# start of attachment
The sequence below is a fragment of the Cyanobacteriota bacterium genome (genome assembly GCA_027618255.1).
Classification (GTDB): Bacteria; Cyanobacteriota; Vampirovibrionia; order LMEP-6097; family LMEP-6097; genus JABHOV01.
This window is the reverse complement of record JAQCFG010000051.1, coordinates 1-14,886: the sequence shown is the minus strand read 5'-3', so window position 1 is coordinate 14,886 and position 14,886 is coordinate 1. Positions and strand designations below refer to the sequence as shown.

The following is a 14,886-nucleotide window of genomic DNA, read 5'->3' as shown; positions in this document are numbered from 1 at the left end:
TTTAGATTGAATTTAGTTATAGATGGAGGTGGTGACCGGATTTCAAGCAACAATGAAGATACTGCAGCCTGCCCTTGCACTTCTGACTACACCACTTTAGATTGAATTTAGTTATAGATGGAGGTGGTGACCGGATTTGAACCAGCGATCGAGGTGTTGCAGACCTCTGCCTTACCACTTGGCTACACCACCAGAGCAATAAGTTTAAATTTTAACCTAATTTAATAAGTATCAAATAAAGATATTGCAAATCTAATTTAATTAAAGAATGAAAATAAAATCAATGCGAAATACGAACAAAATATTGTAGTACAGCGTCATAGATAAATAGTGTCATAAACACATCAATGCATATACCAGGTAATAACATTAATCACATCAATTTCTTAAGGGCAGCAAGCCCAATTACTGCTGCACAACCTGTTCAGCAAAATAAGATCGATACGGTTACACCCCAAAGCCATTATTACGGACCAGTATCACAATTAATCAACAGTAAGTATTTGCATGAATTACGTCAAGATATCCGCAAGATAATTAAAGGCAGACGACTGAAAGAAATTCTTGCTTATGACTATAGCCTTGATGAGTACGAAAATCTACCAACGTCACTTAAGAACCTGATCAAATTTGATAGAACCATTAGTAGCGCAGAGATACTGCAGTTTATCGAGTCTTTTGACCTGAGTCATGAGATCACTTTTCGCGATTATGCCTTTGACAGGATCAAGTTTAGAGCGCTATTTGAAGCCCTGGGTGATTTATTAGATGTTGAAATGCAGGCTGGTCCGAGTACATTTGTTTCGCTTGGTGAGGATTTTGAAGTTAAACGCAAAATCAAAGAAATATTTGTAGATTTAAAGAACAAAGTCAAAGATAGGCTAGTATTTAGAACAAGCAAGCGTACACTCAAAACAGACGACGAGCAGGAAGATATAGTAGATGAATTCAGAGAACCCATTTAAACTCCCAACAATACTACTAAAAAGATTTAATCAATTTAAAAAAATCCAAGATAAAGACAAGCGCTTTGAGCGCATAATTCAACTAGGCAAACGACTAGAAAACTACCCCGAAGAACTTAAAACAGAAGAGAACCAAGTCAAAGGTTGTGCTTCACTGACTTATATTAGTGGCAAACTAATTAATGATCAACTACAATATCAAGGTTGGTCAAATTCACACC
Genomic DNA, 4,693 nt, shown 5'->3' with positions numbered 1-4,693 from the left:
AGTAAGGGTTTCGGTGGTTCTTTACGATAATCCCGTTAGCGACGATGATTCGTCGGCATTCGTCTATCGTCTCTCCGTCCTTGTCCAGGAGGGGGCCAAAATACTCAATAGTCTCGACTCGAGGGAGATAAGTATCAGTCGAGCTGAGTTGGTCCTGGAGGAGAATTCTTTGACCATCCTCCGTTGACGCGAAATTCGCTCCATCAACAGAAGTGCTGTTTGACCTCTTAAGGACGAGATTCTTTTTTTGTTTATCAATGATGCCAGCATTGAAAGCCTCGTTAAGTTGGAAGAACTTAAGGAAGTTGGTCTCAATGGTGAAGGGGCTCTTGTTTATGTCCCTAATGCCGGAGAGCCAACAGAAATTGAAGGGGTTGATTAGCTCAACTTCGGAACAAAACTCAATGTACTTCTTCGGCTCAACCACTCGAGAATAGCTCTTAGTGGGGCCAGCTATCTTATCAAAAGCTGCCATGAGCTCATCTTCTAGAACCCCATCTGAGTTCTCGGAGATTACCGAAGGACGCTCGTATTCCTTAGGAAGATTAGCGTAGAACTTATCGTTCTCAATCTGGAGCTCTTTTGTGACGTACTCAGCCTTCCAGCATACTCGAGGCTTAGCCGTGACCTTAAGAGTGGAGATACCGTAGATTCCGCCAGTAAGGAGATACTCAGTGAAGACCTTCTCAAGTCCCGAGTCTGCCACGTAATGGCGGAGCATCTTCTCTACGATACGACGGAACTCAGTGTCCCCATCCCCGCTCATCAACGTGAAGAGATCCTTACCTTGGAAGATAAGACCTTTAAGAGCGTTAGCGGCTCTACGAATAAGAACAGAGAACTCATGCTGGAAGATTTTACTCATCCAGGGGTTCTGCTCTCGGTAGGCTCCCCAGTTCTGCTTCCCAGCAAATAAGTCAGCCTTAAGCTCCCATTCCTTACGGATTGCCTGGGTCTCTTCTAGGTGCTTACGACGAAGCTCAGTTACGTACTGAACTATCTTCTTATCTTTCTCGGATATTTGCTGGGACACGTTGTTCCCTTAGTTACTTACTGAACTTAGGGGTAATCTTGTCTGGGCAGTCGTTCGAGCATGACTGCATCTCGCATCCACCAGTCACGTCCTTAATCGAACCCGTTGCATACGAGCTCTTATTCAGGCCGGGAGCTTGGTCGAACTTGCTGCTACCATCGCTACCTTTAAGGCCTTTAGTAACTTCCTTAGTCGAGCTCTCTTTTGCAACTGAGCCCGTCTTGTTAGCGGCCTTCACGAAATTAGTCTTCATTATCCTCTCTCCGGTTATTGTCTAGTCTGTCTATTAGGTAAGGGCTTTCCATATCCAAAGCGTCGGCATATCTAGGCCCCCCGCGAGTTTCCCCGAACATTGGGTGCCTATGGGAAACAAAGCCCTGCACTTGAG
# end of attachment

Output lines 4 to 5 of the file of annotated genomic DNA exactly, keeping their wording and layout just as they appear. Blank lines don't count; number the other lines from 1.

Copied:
The following is a 14,886-nucleotide window of genomic DNA, read 5'->3' as shown; positions in this document are numbered from 1 at the left end:
TTTAGATTGAATTTAGTTATAGATGGAGGTGGTGACCGGATTTCAAGCAACAATGAAGATACTGCAGCCTGCCCTTGCACTTCTGACTACACCACTTTAGATTGAATTTAGTTATAGATGGAGGTGGTGACCGGATTTGAACCAGCGATCGAGGTGTTGCAGACCTCTGCCTTACCACTTGGCTACACCACCAGAGCAATAAGTTTAAATTTTAACCTAATTTAATAAGTATCAAATAAAGATATTGCAAATCTAATTTAATTAAAGAATGAAAATAAAATCAATGCGAAATACGAACAAAATATTGTAGTACAGCGTCATAGATAAATAGTGTCATAAACACATCAATGCATATACCAGGTAATAACATTAATCACATCAATTTCTTAAGGGCAGCAAGCCCAATTACTGCTGCACAACCTGTTCAGCAAAATAAGATCGATACGGTTACACCCCAAAGCCATTATTACGGACCAGTATCACAATTAATCAACAGTAAGTATTTGCATGAATTACGTCAAGATATCCGCAAGATAATTAAAGGCAGACGACTGAAAGAAATTCTTGCTTATGACTATAGCCTTGATGAGTACGAAAATCTACCAACGTCACTTAAGAACCTGATCAAATTTGATAGAACCATTAGTAGCGCAGAGATACTGCAGTTTATCGAGTCTTTTGACCTGAGTCATGAGATCACTTTTCGCGATTATGCCTTTGACAGGATCAAGTTTAGAGCGCTATTTGAAGCCCTGGGTGATTTATTAGATGTTGAAATGCAGGCTGGTCCGAGTACATTTGTTTCGCTTGGTGAGGATTTTGAAGTTAAACGCAAAATCAAAGAAATATTTGTAGATTTAAAGAACAAAGTCAAAGATAGGCTAGTATTTAGAACAAGCAAGCGTACACTCAAAACAGACGACGAGCAGGAAGATATAGTAGATGAATTCAGAGAACCCATTTAAACTCCCAACAATACTACTAAAAAGATTTAATCAATTTAAAAAAATCCAAGATAAAGACAAGCGCTTTGAGCGCATAATTCAACTAGGCAAACGACTAGAAAACTACCCCGAAGAACTTAAAACAGAAGAGAACCAAGTCAAAGGTTGTGCTTCACTGACTTATATTAGTGGCAAACTAATTAATGATCAACTACAATATCAAGGTTGGTCAAATTCACACC